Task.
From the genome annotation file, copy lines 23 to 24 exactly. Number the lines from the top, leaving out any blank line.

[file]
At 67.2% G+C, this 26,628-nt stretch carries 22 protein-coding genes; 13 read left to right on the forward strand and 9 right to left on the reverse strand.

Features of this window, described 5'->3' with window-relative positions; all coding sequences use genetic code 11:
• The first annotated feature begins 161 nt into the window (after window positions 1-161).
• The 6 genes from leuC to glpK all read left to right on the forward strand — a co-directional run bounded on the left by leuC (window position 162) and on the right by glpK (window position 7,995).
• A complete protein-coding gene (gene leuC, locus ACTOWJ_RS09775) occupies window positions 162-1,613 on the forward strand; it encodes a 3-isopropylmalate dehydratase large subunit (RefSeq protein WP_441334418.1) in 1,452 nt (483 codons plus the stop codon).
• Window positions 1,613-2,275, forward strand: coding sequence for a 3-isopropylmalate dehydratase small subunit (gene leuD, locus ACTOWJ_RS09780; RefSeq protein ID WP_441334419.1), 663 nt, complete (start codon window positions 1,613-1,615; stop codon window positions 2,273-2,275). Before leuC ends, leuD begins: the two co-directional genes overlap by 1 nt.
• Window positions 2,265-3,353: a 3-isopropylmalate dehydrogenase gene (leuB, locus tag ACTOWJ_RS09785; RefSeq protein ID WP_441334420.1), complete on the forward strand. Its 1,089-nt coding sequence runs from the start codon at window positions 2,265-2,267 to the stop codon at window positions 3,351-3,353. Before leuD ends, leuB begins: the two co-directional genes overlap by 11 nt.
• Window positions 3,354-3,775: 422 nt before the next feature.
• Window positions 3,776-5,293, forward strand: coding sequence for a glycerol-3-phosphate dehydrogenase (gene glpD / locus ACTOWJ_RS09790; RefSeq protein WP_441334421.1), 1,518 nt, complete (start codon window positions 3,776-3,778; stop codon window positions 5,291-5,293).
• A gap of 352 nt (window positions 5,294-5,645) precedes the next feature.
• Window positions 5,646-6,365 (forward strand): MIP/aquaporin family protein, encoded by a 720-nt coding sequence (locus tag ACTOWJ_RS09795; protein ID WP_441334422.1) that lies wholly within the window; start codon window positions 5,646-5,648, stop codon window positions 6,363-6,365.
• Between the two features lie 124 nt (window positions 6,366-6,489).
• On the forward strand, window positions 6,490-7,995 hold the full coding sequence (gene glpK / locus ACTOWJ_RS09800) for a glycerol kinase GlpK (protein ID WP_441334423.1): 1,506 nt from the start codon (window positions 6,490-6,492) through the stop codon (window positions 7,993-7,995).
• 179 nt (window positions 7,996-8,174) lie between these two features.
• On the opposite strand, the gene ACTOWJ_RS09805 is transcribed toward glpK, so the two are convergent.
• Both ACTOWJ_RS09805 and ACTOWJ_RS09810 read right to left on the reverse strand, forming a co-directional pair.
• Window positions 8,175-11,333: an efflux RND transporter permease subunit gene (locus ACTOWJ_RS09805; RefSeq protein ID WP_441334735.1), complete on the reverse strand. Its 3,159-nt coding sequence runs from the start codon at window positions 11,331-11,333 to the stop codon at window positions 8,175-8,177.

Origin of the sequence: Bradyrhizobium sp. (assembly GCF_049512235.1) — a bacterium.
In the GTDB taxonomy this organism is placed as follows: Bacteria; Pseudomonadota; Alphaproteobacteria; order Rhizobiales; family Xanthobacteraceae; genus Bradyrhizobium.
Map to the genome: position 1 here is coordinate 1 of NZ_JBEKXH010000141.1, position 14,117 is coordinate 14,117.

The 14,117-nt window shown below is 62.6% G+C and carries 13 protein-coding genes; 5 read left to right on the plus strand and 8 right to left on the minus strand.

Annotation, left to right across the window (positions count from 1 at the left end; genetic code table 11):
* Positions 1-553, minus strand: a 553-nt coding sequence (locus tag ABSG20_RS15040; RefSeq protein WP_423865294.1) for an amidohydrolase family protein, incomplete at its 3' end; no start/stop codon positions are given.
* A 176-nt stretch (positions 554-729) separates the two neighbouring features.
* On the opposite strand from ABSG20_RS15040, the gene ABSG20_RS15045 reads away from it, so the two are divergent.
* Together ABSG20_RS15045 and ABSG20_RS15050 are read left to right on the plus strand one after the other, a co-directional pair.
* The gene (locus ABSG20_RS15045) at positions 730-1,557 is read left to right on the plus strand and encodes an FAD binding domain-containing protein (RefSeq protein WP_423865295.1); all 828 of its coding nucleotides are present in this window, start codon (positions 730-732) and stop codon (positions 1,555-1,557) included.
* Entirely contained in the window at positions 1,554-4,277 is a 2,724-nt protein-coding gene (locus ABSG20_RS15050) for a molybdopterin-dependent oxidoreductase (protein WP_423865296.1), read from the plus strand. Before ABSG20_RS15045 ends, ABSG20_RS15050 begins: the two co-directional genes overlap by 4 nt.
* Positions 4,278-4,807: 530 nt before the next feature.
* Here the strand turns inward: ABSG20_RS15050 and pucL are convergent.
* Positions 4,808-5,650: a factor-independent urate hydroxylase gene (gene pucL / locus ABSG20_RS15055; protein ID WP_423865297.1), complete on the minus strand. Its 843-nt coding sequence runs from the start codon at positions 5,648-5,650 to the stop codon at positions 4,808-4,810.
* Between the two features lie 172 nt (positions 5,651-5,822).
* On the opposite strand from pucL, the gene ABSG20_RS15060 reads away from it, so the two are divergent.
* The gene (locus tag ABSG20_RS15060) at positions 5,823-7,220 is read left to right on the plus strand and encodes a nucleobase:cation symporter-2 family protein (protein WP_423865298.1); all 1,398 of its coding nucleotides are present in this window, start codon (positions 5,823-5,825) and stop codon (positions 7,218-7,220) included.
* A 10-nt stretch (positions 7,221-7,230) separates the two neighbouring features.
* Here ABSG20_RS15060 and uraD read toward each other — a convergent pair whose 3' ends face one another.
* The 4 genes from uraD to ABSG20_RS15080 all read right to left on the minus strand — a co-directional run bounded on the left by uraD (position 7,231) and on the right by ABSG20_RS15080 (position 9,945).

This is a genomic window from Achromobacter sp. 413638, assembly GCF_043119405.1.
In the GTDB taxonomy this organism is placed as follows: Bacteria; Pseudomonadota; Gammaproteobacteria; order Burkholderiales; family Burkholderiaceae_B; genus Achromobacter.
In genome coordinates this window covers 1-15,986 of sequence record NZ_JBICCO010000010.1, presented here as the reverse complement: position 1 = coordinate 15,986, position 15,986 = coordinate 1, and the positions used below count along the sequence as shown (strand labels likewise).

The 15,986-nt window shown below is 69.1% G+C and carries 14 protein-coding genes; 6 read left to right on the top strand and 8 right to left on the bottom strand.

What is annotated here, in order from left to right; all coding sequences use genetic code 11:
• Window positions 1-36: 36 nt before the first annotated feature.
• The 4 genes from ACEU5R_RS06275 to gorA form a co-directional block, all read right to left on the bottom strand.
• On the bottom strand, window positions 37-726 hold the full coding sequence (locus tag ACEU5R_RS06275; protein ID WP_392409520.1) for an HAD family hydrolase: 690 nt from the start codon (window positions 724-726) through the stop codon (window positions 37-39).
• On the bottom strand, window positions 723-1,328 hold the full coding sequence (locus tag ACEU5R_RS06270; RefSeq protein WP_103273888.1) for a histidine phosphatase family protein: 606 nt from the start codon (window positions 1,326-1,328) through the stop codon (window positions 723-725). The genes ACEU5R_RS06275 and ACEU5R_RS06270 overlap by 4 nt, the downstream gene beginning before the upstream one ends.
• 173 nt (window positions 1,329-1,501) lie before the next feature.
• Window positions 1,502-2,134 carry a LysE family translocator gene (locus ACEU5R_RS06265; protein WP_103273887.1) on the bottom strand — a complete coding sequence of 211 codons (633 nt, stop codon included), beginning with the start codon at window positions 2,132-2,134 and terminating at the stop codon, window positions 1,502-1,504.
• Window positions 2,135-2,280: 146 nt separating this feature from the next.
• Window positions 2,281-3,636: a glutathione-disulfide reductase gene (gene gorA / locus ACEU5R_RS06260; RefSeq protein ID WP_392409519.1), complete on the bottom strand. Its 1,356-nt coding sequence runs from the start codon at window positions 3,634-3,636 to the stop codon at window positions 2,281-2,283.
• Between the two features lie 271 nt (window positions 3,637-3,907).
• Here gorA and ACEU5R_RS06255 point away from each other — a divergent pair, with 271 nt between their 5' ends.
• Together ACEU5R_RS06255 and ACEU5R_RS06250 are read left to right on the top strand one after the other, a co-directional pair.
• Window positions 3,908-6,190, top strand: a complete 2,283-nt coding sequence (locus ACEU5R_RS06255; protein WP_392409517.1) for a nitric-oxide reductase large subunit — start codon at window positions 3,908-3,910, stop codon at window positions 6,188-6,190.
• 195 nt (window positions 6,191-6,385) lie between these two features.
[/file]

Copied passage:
* Positions 1-553, minus strand: a 553-nt coding sequence (locus tag ABSG20_RS15040; RefSeq protein WP_423865294.1) for an amidohydrolase family protein, incomplete at its 3' end; no start/stop codon positions are given.
* A 176-nt stretch (positions 554-729) separates the two neighbouring features.